Decades of studies from respected academic institutions, have demonstrated significant impacts of porn consumption for individuals, relationships, and society. "What’s the Research" aims to shed light on the expanding field of academic resources that showcase porn’s harms in a variety of ways. Below are selected excerpts from published studies on this issue.
Trigger warning: The following post contains explicit descriptions of sex acts.
Anal heterosex among young people and implications for health promotion: a qualitative study in the UK
Authors: Cicely A. Marston & Ruth Lewis
Published: July 2014
Peer-Reviewed Journal: BMJ Open
Anal sex is increasingly prevalent among young people, yet anal intercourse between men and women—although commonly depicted in sexually explicit media—is usually absent from mainstream sexuality education and seems unmentionable in many social contexts.
Surveys suggest that young men and women—and older adults—are engaging in anal intercourse more than ever before. Sexually explicit media depictions are often mentioned as affecting how sex is viewed and practiced by young people, with anal intercourse being one of the “high risk” practices thought to be promoted by such media, although evidence about the influence of pornography on anal practices is thin.
Studies of anal practices, which are generally of over-18-year-olds, suggest that anal sex might be desired by young men more than women and may be used to avoid pregnancy, or vaginal intercourse during menstruation, while often being unprotected with condoms.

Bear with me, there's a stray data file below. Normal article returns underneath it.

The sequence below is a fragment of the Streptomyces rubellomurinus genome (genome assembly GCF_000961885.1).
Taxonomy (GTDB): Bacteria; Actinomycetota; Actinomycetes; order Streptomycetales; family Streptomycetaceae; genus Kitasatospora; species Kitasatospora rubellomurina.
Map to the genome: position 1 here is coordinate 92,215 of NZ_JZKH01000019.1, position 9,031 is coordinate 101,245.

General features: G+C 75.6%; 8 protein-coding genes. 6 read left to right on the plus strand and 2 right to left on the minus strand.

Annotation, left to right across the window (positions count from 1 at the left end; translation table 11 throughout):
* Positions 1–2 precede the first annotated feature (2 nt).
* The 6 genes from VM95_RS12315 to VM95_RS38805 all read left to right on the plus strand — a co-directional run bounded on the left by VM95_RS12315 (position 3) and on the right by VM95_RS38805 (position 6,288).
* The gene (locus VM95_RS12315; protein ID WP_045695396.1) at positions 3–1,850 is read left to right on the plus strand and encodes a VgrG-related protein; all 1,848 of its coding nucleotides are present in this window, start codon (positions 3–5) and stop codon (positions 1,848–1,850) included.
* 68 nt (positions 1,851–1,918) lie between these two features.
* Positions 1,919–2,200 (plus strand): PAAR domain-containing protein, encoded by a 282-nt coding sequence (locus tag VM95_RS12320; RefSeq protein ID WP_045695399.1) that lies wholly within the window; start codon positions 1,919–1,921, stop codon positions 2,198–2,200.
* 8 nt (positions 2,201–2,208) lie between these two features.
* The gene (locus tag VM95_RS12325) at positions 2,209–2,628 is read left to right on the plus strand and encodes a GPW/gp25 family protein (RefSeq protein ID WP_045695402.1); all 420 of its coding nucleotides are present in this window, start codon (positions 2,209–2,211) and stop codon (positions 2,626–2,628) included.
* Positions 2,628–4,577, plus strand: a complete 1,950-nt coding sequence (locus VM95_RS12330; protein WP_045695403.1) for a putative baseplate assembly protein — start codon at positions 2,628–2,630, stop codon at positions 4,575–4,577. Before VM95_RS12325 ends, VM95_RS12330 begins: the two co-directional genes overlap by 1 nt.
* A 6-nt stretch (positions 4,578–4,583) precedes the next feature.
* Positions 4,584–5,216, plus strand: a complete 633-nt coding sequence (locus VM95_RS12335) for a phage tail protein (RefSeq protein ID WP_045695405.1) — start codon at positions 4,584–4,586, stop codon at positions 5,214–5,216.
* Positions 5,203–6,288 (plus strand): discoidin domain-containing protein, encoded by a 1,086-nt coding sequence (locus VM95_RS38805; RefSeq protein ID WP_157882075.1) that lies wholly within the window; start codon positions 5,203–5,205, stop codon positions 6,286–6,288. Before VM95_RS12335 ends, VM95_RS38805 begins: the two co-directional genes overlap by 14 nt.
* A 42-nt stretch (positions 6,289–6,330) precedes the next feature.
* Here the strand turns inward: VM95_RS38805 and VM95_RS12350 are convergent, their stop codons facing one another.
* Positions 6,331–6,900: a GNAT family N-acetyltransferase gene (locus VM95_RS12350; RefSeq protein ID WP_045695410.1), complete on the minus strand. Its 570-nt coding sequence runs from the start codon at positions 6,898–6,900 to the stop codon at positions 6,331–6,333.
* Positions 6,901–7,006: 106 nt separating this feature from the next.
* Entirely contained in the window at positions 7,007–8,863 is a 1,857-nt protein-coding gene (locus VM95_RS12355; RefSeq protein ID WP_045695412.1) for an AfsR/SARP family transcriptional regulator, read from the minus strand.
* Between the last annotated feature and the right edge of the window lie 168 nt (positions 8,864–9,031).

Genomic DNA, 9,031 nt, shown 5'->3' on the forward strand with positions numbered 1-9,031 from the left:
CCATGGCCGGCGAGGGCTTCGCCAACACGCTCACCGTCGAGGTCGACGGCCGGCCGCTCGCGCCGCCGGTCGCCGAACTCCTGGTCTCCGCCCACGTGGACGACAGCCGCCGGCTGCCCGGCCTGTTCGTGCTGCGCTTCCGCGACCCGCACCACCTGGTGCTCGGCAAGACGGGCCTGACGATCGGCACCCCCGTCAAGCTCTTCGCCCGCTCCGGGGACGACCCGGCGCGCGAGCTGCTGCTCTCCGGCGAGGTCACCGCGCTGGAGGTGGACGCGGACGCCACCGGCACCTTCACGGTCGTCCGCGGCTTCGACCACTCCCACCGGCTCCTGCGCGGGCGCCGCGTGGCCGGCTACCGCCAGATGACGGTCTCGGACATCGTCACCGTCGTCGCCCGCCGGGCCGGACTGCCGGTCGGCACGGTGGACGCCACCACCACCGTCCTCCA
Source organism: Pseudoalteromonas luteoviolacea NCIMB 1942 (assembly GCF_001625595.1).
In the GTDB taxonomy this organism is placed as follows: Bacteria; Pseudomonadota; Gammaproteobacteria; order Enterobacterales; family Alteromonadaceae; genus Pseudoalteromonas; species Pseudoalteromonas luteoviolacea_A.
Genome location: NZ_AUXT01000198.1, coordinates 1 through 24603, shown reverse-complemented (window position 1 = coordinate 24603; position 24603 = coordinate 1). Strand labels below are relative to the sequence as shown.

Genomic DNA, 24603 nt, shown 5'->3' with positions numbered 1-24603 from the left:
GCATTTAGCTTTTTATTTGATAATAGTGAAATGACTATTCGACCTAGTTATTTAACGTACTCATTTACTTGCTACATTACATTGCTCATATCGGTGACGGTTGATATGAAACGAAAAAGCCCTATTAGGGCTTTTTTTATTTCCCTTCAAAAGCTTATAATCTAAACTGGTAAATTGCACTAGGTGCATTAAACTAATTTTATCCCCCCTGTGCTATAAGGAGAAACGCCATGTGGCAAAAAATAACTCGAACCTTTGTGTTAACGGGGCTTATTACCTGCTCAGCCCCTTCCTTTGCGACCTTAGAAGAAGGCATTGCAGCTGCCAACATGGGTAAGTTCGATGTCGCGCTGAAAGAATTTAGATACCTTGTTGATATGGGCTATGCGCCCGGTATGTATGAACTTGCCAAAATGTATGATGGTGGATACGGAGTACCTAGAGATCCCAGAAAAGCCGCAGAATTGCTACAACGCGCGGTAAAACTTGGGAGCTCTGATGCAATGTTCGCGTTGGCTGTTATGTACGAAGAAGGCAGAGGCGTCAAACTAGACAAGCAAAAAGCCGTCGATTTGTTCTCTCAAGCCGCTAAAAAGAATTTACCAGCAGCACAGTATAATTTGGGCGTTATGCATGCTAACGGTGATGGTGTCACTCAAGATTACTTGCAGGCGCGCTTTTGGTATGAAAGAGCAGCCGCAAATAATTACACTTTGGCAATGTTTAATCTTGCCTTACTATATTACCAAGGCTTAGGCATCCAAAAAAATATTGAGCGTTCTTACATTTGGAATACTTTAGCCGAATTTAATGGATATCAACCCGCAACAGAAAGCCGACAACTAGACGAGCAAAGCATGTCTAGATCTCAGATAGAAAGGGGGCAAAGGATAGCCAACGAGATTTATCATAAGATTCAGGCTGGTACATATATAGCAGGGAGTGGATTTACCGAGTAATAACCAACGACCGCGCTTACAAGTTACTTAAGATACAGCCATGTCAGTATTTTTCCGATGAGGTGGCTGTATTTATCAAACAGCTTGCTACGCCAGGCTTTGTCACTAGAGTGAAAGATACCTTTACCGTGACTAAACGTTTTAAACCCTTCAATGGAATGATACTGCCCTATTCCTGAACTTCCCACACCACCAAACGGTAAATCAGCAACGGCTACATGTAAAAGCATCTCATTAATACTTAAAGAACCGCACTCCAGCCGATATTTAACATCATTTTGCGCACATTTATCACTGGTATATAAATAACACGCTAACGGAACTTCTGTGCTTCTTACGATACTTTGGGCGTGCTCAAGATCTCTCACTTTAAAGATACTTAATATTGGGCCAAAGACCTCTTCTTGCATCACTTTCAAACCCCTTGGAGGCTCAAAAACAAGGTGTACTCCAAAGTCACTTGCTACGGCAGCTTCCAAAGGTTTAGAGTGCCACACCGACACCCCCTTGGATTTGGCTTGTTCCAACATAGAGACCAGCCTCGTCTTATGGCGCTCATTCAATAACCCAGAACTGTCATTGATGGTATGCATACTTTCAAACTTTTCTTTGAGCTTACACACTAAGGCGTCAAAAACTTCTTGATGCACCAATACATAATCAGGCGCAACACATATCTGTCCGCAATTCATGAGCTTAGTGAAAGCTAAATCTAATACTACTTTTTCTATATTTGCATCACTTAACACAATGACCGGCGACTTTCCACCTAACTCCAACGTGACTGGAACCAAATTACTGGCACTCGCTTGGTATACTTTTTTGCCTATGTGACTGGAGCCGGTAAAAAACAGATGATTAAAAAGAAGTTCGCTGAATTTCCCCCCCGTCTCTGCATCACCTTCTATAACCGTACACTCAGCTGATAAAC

It may be painful for women, and may be a pleasurable part of sex for men and women. Almost one in five 16–24 year-olds (19% of men and 17% of women) reported having had anal intercourse in the past year in a recent national survey in Britain.
Very little is known about the detailed circumstances around or reasons for engaging in anal sex among under-18-year-olds anywhere, or what implications these might have for health. This study looks in detail at anal practices among young people aged 18 and under, develops hypotheses for further study, and makes suggestions for sexual health promotion.
The narratives about anal heterosex presented here emerged as part of a longitudinal, qualitative mixed methods study (the “sixteen18” project) which explored the range and meaning of different sexual activities among a diverse sample of 130 young people aged 16–18 in three contrasting locations in England: London; a medium-sized northern industrial city and a rural area in the southwest.
From January 2010, we conducted 9 group interviews and 71 in-depth interviews (wave one: 37 women and 34 men), re-interviewing 43 of the depth interviewees 1 year later (wave two), until June 2011.
The London School of Hygiene and Tropical Medicine Research Ethics Committee approved the study and all participants provided written consent. For the in-depth interviews, we used purposive sampling to maximize variation in social background.
Within each location, we sampled from a range of settings including: schools/colleges; youth work services targeting young people not in education or training; youth organizations; a supported housing project for young people living independently from their families; and informal networks.